Designing Modern Factories

Posted by Chuck Harrell on May 18, 2016 11:00:00 AM

377_1factory_floor1Factories are complicated places and designing them is a complicated process.  Getting the parts in the right place is obviously essential for things to work, but a well designed factory can also improve work flow and production efficiency which can in turn, speed up the delivery of whatever is being manufactured.

Modern factory design methods not only ensure that these things work, but also ensures that staff have enough space to carry out their tasks in a comfortable manner.  Software company, Autodesk, has been writing computer aided design (CAD) software for quite sometime and have found a way to make this easier with software which mimics the flow of products along the production line.  Through the use of 3D models in their Factory Design Suite, factory designers can place the components of their production facilities on the bare virtual concrete floor and determine exactly how everything will function in the real world before the investment is made.

In the world of Industry 4.0, it's likely that factory design software will also be able to integrate into applications such as Advantech WebAccess and virtual sensors will monitor the life cycle of specific components based on their use, so that factory management will have an accurate idea of where machines will fail and plan maintenance accordingly or designers will be able to choose from a range device from different manufactures and choose the one that performs best based on real world figures.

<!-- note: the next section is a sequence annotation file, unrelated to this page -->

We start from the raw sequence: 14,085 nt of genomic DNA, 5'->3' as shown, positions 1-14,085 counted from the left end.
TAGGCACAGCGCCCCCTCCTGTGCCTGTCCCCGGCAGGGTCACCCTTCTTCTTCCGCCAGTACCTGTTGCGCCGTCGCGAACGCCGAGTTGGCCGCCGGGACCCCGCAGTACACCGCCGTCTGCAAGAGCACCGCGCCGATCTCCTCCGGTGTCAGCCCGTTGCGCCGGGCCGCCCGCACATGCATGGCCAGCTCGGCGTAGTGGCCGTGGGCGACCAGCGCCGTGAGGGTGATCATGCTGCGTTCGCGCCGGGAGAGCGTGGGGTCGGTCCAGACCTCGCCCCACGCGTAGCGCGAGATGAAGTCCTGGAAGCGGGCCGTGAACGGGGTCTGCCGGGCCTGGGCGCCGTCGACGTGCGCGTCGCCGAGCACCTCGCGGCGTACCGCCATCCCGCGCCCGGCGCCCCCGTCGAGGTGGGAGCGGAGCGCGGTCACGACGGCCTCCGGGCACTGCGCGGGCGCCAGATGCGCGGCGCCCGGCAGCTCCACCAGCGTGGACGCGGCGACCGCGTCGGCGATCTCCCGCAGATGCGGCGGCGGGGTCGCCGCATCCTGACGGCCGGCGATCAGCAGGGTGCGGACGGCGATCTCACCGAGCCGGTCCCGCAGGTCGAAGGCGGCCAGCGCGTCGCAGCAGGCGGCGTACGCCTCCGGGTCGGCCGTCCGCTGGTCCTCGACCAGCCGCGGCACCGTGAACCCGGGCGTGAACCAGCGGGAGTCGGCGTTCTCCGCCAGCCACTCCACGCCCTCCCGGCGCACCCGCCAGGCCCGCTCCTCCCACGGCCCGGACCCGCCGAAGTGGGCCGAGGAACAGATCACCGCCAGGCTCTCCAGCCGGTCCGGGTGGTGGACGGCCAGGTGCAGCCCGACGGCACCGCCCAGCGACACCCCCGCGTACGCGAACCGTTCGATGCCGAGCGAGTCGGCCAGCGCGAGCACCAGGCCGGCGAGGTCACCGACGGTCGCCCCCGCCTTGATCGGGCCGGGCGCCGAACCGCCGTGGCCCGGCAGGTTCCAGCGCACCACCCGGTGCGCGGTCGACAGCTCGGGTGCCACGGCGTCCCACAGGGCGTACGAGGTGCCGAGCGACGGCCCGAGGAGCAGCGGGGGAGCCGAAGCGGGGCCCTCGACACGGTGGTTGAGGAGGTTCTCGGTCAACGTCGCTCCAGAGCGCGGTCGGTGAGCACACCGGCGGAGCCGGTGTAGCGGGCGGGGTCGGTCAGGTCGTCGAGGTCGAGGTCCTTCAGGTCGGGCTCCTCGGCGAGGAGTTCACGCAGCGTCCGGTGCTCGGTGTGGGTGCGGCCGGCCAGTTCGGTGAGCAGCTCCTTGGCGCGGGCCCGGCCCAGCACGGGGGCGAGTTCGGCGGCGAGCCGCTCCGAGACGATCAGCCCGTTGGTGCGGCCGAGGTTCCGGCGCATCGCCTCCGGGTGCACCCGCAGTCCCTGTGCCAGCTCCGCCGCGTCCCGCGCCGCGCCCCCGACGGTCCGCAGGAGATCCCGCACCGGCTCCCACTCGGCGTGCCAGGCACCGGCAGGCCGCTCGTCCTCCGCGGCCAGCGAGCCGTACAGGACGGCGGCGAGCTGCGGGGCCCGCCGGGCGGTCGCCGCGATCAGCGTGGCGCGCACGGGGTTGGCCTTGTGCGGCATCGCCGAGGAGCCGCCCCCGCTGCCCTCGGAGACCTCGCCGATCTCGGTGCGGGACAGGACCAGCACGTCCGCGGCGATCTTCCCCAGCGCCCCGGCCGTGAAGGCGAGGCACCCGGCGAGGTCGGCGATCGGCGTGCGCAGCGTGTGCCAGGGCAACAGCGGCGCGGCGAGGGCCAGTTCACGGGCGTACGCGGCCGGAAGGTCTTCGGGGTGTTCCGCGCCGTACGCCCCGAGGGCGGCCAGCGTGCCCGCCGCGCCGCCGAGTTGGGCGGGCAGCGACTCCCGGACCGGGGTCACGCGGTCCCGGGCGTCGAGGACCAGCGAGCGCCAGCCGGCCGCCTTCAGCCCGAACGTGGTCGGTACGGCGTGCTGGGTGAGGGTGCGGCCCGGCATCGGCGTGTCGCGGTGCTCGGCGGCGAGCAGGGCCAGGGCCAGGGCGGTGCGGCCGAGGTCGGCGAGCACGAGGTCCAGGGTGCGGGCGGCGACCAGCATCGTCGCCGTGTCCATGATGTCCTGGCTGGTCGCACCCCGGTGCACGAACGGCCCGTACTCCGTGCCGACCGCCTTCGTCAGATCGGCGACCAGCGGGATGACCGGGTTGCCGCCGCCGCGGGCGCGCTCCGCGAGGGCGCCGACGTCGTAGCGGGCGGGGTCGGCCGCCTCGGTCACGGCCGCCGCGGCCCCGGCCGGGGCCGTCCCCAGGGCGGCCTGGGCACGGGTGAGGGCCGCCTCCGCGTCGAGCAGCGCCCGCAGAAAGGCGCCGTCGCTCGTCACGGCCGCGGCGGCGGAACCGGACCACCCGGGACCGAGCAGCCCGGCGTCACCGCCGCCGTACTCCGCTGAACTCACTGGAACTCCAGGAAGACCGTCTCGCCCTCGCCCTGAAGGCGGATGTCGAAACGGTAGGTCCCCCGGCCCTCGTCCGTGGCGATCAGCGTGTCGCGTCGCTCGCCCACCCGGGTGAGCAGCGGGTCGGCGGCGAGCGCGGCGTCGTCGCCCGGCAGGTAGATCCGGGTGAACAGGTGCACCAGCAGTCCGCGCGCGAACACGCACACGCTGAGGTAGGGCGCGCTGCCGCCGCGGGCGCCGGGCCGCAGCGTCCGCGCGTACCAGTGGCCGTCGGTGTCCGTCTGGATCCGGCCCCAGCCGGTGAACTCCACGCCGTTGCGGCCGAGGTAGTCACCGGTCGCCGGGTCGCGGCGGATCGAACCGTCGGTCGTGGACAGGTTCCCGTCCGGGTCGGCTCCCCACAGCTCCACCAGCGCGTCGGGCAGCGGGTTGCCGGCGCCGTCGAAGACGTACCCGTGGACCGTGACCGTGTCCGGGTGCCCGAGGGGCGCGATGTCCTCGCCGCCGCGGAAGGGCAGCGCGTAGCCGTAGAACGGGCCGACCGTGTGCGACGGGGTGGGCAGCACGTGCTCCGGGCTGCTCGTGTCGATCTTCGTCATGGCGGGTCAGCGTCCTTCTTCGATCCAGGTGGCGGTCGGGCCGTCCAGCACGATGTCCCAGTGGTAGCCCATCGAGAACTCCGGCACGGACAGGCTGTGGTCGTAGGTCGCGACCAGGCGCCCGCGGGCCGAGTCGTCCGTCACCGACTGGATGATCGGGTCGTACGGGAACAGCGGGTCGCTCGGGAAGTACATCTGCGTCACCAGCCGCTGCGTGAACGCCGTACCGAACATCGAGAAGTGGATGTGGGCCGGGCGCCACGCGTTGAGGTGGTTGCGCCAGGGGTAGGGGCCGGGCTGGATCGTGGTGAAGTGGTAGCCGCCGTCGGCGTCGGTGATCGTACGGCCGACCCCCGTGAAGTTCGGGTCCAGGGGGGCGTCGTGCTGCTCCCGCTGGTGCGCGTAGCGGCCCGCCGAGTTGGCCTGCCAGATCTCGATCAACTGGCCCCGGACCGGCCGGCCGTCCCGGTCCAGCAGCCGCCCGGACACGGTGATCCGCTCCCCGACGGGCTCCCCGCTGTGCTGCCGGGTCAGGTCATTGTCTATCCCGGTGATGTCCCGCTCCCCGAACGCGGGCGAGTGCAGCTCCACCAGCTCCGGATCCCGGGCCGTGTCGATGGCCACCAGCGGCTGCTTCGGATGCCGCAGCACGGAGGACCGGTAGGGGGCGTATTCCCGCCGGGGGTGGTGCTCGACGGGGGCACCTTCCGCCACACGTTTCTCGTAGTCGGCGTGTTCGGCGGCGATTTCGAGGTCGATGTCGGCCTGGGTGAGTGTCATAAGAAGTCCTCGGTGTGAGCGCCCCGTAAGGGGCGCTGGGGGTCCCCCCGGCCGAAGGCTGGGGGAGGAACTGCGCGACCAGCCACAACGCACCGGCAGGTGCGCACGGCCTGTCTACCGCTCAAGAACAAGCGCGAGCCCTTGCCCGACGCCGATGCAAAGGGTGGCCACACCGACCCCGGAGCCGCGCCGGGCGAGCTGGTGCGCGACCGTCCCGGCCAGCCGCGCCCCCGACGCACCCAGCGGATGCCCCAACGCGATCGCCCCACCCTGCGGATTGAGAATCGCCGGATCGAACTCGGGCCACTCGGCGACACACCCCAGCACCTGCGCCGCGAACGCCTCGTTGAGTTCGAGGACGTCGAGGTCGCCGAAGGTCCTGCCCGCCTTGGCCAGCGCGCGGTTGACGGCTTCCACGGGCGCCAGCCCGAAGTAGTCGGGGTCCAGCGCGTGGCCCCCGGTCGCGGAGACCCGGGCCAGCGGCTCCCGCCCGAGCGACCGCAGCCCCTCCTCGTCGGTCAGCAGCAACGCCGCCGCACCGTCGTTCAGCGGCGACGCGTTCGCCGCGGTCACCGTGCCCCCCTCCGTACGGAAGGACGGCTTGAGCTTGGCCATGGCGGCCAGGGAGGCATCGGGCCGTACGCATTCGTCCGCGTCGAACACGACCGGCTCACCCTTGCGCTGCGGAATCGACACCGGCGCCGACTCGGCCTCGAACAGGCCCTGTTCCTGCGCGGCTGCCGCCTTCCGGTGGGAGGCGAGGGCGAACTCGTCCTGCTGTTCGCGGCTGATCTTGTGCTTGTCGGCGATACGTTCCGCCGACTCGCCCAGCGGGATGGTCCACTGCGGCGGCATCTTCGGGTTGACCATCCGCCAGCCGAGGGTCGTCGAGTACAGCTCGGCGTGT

Once the factory has been designed and built, CAD Managers can use digital prototyping to streamline every stage of their product development and make it possible to simulate how products will perform.  This software lets designers explore the five stages of product development: design and engineering, test and validation, manufacturing and production, sales and marketing, and data management to provide a total cradle-to-grave solution.

Once again, through the use of Industry 4.0, changes to these prototypes can be sent directly to a 3D printer where they can be produced quickly before the final software file is sent directly to the production line.

In instances like this, bespoke manufacturing plants can be made and rearranged in such a way to give end users the best choice of options.


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